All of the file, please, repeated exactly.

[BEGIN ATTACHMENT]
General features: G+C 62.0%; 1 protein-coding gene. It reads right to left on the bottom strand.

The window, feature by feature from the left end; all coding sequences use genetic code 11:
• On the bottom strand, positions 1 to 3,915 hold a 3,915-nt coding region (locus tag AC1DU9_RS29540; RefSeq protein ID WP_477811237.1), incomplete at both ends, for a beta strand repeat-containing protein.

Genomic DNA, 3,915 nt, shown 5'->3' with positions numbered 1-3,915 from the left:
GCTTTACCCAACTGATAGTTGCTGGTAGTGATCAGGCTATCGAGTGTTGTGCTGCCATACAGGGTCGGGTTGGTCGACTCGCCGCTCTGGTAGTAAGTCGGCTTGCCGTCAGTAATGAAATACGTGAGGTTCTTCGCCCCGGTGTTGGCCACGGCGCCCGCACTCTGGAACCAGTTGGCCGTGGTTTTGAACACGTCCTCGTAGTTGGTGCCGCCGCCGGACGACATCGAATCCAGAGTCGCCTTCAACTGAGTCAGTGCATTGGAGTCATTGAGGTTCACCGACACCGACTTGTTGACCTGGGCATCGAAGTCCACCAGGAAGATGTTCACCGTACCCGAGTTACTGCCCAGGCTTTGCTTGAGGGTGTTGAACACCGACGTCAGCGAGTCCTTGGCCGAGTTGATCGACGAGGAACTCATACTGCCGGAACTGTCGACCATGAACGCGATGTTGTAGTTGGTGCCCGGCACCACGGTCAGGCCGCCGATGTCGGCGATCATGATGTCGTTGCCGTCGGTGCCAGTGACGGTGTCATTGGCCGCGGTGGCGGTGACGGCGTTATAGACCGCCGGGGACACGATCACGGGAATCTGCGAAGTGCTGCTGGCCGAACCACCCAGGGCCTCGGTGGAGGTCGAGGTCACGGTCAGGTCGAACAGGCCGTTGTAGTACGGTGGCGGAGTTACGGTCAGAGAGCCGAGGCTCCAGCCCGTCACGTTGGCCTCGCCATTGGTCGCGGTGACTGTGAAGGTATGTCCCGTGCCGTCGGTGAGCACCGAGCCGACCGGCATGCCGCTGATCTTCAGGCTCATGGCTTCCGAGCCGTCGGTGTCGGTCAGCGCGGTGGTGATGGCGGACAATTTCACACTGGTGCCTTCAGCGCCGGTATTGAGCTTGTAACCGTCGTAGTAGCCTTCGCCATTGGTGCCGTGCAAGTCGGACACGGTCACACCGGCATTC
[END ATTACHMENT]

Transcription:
General features: G+C 62.0%; 1 protein-coding gene. It reads right to left on the bottom strand.

The window, feature by feature from the left end; all coding sequences use genetic code 11:
• On the bottom strand, positions 1 to 3,915 hold a 3,915-nt coding region (locus tag AC1DU9_RS29540; RefSeq protein ID WP_477811237.1), incomplete at both ends, for a beta strand repeat-containing protein.

Genomic DNA, 3,915 nt, shown 5'->3' with positions numbered 1-3,915 from the left:
GCTTTACCCAACTGATAGTTGCTGGTAGTGATCAGGCTATCGAGTGTTGTGCTGCCATACAGGGTCGGGTTGGTCGACTCGCCGCTCTGGTAGTAAGTCGGCTTGCCGTCAGTAATGAAATACGTGAGGTTCTTCGCCCCGGTGTTGGCCACGGCGCCCGCACTCTGGAACCAGTTGGCCGTGGTTTTGAACACGTCCTCGTAGTTGGTGCCGCCGCCGGACGACATCGAATCCAGAGTCGCCTTCAACTGAGTCAGTGCATTGGAGTCATTGAGGTTCACCGACACCGACTTGTTGACCTGGGCATCGAAGTCCACCAGGAAGATGTTCACCGTACCCGAGTTACTGCCCAGGCTTTGCTTGAGGGTGTTGAACACCGACGTCAGCGAGTCCTTGGCCGAGTTGATCGACGAGGAACTCATACTGCCGGAACTGTCGACCATGAACGCGATGTTGTAGTTGGTGCCCGGCACCACGGTCAGGCCGCCGATGTCGGCGATCATGATGTCGTTGCCGTCGGTGCCAGTGACGGTGTCATTGGCCGCGGTGGCGGTGACGGCGTTATAGACCGCCGGGGACACGATCACGGGAATCTGCGAAGTGCTGCTGGCCGAACCACCCAGGGCCTCGGTGGAGGTCGAGGTCACGGTCAGGTCGAACAGGCCGTTGTAGTACGGTGGCGGAGTTACGGTCAGAGAGCCGAGGCTCCAGCCCGTCACGTTGGCCTCGCCATTGGTCGCGGTGACTGTGAAGGTATGTCCCGTGCCGTCGGTGAGCACCGAGCCGACCGGCATGCCGCTGATCTTCAGGCTCATGGCTTCCGAGCCGTCGGTGTCGGTCAGCGCGGTGGTGATGGCGGACAATTTCACACTGGTGCCTTCAGCGCCGGTATTGAGCTTGTAACCGTCGTAGTAGCCTTCGCCATTGGTGCCGTGCAAGTCGGACACGGTCACACCGGCATTC